Privacy on the Internet is NOT “binary”
I’m going to start this blog post by quoting the definition of privacy from Wikipedia. I’ve highlighted 4 key words.
Privacy (from Latin: privatus “separated from the rest, deprived of something, esp. office, participation in the government”, from privo “to deprive”) is the ability of an individual or group to seclude themselves or information about themselves and thereby reveal themselves selectively. The boundaries and content of what is considered private differ among cultures and individuals, but share basic common themes.
When something is private to a person, it usually means there is something within them that is considered inherently special or personally sensitive. The degree to which private information is exposed therefore depends on how the public will receive this information, which differs between places and over time. Privacy partially intersects security, including for instance the concepts of appropriate use, as well as protection, of information.
- Privacy is selective: I want to be able to share “selective” information
- Privacy is personal: Everybody assigns a value to their personal information
- Privacy is location & time sensitive: What happens in Vegas stays in Vegas
- Privacy is valuable: My information needs to be encrypted and under my control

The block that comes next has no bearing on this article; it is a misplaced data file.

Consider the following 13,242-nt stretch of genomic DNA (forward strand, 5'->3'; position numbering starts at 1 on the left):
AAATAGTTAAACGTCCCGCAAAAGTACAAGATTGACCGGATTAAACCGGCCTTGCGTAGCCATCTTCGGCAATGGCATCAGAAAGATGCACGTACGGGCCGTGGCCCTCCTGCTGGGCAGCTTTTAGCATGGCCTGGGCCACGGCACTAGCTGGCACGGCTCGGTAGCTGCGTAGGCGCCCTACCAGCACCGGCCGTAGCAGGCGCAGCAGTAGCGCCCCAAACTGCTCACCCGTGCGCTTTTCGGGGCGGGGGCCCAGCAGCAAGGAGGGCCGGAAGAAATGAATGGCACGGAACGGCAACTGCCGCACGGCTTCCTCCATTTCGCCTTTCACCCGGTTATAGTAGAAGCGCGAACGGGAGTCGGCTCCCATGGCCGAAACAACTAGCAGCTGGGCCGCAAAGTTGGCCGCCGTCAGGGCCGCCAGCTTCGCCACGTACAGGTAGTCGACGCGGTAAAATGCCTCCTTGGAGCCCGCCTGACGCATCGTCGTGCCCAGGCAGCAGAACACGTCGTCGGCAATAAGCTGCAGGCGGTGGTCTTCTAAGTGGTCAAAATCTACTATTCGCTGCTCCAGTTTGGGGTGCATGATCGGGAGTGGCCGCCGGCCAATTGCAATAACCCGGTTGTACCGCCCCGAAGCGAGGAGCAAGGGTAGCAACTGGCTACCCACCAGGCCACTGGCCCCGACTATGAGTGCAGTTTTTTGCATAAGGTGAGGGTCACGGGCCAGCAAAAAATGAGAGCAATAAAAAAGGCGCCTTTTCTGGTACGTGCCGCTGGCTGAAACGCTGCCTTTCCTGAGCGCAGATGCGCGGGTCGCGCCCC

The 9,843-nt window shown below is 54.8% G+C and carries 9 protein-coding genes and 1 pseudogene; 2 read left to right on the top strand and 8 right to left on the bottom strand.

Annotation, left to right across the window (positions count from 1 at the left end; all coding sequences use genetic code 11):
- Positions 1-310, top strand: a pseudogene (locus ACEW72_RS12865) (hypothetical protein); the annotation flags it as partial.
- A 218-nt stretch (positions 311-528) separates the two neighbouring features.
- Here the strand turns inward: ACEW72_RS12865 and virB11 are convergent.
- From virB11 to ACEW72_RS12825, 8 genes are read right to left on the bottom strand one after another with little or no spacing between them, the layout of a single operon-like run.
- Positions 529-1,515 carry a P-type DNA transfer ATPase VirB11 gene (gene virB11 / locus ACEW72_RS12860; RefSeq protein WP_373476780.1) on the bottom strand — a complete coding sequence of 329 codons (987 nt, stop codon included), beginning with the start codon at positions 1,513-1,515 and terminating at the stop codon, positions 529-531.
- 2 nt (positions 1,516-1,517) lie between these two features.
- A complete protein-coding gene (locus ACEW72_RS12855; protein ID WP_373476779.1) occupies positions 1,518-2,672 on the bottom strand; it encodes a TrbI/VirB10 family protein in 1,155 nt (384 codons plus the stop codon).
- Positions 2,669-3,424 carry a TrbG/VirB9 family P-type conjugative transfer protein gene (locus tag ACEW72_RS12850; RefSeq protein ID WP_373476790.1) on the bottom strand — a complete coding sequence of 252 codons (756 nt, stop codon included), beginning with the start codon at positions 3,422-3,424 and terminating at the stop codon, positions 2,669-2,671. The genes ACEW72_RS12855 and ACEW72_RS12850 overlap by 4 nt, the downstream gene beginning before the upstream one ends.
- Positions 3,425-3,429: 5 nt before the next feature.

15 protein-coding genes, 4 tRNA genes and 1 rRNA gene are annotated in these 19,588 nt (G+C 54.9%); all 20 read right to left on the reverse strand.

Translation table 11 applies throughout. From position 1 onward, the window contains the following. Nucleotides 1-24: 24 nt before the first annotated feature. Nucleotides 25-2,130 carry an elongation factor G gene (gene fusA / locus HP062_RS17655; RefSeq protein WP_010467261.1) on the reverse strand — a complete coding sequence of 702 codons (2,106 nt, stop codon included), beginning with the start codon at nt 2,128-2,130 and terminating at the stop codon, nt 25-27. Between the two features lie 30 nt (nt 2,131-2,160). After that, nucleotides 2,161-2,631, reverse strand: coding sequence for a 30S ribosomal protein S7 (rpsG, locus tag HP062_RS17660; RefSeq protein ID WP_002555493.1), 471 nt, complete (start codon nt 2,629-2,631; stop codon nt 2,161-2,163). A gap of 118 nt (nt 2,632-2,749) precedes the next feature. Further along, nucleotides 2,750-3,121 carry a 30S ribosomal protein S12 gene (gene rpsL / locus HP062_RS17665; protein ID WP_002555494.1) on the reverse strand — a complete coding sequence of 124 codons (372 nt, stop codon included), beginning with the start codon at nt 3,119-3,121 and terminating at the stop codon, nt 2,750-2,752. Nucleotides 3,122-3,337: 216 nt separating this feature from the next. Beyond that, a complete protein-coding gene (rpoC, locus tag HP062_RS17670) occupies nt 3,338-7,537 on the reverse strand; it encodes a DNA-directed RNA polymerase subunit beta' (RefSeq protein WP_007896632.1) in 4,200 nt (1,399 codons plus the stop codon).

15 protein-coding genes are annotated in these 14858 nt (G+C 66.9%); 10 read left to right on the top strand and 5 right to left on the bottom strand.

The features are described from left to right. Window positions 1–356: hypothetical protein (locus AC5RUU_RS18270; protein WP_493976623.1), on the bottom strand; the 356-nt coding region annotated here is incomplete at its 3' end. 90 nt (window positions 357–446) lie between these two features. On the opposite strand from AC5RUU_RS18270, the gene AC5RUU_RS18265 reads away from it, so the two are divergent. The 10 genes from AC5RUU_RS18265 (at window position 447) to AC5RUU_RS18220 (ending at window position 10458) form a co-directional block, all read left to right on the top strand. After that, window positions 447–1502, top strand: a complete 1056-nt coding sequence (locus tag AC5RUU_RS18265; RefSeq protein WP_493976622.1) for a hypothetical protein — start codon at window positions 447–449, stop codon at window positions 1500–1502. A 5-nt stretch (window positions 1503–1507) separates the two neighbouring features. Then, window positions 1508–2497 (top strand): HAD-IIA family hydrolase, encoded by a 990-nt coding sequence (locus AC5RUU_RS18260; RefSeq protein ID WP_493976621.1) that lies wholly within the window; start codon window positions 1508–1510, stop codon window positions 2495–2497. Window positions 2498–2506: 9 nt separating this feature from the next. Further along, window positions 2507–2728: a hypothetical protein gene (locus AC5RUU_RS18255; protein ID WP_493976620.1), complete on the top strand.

One of the current efforts underway on the Internet to increase privacy levels is something called the “Do Not Track” header (website). Here’s how it works:
- You enable your browser (via a menu) to send a message to a Web server that says do not track me
Here’s what the Web server sees, a header:
That’s it. Your privacy is “now binary”. 1 means don’t track me, & the absence of the header means track me. By the way there’s no support for this feature in any of the current Mobile browsers.
So how does this align with the Wikipedia definition. In short it doesn’t. By reducing your Privacy to a “black & white” (1 or a Zero) you lose any ability at selectivity. You remove the personal aspect, and device location is ignored.
Do Not Track is a start – but it’s far from complete. Any Privacy solution will HAVE to include the ability to control who sees what aspect of my information, and when and where they can see that.
That’s why when we built our 3P Mobile solution we included all of these attributes, and we built them directly into the browser. See more at 3PMobile.com To see screen shots of this running on Android and iPhone click here
Posted in: #mobile, #webperf, Performance, Privacy